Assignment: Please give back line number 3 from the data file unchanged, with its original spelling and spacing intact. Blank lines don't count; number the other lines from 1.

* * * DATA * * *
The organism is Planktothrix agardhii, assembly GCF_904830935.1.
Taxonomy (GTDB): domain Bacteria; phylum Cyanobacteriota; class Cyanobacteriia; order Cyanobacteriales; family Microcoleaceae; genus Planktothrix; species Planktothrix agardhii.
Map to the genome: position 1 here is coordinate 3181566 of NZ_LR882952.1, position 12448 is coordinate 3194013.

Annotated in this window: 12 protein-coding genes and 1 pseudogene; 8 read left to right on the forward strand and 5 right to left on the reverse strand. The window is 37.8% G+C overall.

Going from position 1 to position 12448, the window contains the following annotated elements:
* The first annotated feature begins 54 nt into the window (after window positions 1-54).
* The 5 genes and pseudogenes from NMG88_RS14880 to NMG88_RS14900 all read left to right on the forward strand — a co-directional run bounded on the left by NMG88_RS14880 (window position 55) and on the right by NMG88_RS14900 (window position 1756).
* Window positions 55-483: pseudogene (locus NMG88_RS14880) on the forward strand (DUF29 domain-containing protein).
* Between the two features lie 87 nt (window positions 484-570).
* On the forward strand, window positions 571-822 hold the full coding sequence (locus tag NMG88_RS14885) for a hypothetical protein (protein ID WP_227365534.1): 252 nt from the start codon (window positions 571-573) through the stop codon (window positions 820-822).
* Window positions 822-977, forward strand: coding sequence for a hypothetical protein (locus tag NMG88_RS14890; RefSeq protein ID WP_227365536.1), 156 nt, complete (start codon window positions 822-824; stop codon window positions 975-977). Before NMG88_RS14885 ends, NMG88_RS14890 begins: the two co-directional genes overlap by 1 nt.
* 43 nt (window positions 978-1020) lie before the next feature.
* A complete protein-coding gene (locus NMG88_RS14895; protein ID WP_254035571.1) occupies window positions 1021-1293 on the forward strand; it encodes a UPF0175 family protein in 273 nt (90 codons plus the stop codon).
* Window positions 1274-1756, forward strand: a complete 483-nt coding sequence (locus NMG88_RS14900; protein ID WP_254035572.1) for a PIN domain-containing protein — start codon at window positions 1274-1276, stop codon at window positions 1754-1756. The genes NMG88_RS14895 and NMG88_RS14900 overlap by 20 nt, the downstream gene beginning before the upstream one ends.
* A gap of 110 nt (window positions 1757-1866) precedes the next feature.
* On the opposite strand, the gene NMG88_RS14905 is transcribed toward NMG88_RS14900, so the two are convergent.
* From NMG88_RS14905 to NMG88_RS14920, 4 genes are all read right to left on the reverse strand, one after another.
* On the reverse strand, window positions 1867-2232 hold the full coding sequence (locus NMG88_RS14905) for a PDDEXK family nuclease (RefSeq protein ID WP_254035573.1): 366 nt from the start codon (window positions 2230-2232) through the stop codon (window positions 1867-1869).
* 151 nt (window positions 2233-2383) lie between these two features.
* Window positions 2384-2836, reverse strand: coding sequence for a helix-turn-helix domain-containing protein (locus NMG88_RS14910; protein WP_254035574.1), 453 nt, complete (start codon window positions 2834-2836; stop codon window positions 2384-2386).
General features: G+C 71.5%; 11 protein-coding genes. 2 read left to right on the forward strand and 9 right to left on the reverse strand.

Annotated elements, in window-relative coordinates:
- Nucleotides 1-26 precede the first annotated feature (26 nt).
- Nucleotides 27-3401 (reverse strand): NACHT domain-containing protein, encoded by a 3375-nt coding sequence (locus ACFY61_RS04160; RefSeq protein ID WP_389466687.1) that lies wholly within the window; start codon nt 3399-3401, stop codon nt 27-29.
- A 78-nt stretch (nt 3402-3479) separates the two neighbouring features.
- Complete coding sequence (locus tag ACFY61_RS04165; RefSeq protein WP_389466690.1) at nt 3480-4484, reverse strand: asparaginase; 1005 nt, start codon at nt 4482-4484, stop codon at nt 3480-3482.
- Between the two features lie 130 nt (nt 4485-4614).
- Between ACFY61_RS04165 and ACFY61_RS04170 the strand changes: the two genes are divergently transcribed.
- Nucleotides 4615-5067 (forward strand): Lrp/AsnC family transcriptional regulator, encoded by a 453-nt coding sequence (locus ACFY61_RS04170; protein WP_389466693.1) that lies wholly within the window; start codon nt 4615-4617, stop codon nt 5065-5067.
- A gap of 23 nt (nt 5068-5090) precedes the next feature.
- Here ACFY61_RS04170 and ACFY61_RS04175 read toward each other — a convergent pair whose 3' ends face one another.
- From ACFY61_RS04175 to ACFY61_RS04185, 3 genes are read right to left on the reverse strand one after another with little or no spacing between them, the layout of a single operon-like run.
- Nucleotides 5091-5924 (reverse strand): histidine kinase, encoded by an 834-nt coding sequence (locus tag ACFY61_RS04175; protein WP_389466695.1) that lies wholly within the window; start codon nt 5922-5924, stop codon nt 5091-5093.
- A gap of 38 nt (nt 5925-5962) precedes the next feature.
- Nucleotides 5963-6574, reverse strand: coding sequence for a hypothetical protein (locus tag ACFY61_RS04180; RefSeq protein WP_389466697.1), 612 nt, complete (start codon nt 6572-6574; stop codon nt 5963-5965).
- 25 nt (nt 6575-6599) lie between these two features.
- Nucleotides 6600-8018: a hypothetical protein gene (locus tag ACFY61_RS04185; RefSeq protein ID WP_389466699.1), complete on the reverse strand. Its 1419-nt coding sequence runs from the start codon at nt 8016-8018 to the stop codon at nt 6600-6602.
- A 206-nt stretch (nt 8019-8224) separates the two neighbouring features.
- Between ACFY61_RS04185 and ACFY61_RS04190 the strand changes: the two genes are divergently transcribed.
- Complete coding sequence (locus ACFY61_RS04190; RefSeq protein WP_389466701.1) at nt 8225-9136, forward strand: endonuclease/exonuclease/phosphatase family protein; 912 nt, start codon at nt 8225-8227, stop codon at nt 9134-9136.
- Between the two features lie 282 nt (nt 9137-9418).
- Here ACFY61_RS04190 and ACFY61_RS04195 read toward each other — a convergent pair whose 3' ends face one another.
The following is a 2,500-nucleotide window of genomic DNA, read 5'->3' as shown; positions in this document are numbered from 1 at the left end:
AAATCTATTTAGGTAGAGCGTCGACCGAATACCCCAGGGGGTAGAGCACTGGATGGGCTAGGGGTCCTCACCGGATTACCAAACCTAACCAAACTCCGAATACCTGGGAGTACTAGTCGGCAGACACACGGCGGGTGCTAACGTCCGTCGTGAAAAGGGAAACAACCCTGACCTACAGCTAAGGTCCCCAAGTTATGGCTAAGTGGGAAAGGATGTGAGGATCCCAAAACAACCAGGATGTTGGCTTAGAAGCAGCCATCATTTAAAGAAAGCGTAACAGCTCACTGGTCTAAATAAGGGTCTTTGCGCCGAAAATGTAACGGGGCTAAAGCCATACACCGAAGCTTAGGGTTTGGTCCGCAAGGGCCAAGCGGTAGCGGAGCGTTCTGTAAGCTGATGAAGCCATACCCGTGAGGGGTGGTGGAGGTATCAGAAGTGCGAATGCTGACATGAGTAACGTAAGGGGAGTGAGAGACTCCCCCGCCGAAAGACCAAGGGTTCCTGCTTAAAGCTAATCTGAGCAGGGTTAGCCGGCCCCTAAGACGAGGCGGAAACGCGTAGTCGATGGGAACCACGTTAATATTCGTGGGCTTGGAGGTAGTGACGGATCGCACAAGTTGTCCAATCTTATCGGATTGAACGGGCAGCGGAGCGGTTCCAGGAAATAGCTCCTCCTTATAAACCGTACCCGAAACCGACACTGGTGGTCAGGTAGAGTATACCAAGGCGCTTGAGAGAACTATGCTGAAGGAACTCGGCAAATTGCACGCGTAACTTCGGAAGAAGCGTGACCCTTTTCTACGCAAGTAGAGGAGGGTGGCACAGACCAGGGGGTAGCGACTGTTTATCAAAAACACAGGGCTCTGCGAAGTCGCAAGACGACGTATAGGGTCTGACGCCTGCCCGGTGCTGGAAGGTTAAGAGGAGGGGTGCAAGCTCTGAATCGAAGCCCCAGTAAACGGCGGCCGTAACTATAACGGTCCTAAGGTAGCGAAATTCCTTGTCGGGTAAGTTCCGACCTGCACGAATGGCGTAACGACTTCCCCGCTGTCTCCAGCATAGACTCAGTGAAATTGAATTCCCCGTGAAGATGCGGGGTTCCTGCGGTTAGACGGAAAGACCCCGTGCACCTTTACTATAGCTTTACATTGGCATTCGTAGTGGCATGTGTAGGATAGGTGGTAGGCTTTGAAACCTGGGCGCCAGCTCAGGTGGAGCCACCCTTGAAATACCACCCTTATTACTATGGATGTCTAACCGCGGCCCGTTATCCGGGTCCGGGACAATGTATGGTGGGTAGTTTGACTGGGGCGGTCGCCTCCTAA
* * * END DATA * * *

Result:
Map to the genome: position 1 here is coordinate 3181566 of NZ_LR882952.1, position 12448 is coordinate 3194013.